EnterpriseOne, WebSphere, OAS, Apache, etc. leave numerous files lying about in the filesystem. If you have enough space, these files can generally be left in place for future troubleshooting. Honestly though, I don't really care about a failed login attempt six years ago. Plus, it violates my standard of cleanliness, which I do possess regardless of what my mother thought about my room in my teen years.
Some of these files are small, benign and will never affect your system if not cleaned up. Some can grow quite large and cause an OS crash.
Method - Manual Deletion (Windows Explorer, rm -rf, etc.)
Frequency - Monthly/Quarterly
Notes - Areas to clean up
PDF Generation Temp Files in C:\Documents and Settings\servicelogin\Local Settings\Temp or as specified by temp or tmp variable on each enterprise server. These files are created during PDF generation. If the kernel/process fails during the generation these files don't seem to get cleaned up. Large UBE's are often the cause of failed jobs so the resulting temporary PDF is also quite large. The location of these files (on the OS volume) makes them troublesome.
PDF Viewing Temp Files in location on webservers specified in jas.ini tempFileDir= . Similar to the PDF Generation Temp Files, these files are created when viewing a PDF via a web client. If the connection/process dies, these files are left behind. Again, since this often happens with large files, the PDF Viewing Temp Files are quite large.
JAS Logs in C:\Program Files\IBM\WebSphere\AppServer\installedApps\nodename\instancename.ear\webclient.war\logs on each webserver. Pretty self explanatory. Can get to be pretty large if your JAS instances stay up and running as long as mine do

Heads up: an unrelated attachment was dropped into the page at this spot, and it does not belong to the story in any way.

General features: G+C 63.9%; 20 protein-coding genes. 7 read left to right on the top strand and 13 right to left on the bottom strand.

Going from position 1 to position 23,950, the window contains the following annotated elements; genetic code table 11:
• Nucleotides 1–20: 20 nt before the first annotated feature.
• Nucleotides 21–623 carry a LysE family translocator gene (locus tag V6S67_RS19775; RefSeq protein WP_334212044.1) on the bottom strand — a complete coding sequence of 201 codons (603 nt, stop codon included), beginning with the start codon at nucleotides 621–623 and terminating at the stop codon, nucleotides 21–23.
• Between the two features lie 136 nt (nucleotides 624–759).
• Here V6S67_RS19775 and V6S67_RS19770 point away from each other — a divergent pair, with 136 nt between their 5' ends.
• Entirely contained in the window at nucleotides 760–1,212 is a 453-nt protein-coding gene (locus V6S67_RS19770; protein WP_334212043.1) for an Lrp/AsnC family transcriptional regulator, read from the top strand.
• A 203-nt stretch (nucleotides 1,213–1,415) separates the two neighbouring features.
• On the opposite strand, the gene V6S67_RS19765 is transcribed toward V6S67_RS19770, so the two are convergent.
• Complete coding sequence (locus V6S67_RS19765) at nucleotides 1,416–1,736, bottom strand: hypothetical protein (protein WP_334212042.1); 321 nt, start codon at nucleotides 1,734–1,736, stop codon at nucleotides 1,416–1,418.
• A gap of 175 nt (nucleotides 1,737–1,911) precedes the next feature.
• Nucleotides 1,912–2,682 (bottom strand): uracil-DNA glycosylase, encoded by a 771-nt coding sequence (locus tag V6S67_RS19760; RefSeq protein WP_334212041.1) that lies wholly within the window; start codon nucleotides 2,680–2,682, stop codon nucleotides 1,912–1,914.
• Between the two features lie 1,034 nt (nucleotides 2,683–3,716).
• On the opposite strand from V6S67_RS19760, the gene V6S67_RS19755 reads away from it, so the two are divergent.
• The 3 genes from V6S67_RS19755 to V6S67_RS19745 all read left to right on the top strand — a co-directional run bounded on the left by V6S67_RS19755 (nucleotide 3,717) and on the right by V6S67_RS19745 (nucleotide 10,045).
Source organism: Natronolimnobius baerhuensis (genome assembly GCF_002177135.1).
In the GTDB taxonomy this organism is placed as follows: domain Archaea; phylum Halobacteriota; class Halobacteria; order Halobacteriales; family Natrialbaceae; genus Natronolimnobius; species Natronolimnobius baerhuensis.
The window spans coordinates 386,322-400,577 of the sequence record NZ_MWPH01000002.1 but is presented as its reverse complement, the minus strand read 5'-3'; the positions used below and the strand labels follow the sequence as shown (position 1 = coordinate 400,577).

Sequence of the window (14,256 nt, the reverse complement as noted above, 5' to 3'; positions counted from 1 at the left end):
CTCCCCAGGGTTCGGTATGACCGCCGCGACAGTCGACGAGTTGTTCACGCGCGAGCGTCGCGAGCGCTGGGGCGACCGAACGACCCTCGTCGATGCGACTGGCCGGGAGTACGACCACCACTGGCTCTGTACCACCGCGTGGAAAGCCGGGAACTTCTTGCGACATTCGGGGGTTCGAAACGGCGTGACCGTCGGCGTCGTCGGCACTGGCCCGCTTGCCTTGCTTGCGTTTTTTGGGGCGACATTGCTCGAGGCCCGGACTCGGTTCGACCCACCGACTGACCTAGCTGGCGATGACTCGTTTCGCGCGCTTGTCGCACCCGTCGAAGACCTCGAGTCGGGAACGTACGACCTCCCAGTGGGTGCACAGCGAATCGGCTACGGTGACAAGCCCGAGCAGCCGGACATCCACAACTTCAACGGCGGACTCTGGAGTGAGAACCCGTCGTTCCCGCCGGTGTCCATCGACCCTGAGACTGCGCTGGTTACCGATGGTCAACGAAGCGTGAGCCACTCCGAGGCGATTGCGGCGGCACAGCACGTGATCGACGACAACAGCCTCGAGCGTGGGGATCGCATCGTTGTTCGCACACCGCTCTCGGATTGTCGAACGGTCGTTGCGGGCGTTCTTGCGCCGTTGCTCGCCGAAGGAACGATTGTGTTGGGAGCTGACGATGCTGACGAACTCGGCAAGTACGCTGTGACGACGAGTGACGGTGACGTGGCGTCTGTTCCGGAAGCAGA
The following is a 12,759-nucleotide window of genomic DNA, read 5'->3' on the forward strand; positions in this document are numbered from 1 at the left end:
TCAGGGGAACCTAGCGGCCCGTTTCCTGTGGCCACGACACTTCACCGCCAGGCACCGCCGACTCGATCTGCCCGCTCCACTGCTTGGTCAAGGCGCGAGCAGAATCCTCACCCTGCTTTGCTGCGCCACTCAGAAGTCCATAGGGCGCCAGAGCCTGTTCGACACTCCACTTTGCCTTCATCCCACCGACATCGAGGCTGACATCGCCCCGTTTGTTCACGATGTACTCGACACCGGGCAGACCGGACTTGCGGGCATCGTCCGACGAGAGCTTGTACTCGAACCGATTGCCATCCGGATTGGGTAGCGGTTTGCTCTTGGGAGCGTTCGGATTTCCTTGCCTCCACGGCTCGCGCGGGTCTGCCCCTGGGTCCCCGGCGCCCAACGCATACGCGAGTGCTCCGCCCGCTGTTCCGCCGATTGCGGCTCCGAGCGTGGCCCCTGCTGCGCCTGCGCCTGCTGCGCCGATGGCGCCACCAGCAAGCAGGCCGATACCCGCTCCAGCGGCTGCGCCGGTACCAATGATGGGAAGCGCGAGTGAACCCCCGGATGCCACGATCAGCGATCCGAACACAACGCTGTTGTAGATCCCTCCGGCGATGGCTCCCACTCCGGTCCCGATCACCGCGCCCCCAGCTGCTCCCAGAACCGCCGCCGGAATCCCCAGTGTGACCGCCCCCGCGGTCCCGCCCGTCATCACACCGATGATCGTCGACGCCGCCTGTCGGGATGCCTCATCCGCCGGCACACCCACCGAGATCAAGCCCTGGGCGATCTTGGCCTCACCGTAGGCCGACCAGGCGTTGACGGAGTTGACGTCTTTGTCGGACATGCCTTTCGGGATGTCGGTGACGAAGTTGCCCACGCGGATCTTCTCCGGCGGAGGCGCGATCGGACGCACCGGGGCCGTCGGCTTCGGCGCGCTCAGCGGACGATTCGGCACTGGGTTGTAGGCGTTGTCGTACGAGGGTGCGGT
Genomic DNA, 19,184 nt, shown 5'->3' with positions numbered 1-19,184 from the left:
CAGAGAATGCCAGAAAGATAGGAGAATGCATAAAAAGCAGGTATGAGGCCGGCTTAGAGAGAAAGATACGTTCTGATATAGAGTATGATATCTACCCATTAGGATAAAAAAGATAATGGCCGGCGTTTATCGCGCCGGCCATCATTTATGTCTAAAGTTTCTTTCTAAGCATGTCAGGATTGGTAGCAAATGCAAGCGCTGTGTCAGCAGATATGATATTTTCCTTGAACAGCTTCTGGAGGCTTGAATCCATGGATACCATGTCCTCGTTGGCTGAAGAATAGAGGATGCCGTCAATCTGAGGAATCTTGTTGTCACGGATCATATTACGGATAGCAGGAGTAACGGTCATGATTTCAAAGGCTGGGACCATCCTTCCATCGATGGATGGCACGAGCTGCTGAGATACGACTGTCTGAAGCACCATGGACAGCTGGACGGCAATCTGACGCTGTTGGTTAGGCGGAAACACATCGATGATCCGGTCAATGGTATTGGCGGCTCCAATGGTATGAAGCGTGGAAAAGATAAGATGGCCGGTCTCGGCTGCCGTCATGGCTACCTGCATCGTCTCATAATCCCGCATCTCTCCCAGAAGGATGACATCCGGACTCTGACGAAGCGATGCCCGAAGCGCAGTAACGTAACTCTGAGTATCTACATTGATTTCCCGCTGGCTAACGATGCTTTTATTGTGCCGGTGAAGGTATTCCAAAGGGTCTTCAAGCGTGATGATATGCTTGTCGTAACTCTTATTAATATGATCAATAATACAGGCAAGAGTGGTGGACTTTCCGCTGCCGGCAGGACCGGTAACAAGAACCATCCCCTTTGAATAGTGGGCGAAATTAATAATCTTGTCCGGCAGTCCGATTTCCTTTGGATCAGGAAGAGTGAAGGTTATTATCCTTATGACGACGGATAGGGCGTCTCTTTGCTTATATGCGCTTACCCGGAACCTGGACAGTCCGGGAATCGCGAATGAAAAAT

WAS Logs in C:\Program Files\IBM\WebSphere\AppServer\logs. WAS and IIS/Apache must be stopped for you to be able to delete these.
Enterprise Server Logs should be copied to a backup logs folder on every service restart since kernel processes will reuse a PID and the logs are named by PID, resulting in a mix of processes in the same log.
HTTP Logs in C:\Program Files\IBM HTTP Server\logs (or the Unix equivalent) on each webserver. Again, keep 'em if you want but I don't want six year old logs on my servers.
JAS Logs on the egenerator. Has anyone noticed the huge amount of jderoot and other log files that are created on your egen machine?
PrintQueue Directory on enterprise servers. Make sure your R9861101/2 is working. Some releases had a bug that didn't delete CSV files. Other releases just didn't delete PDF or LOG files. Follow-up on the Clear WSJ process occasionally.
PrintQueue Directory on package building machine. Every six months or so, I go in to the package building machine, ZIP up the contents of the PrintQueue directory and delete the PDF's. Maybe I am just anal like that.
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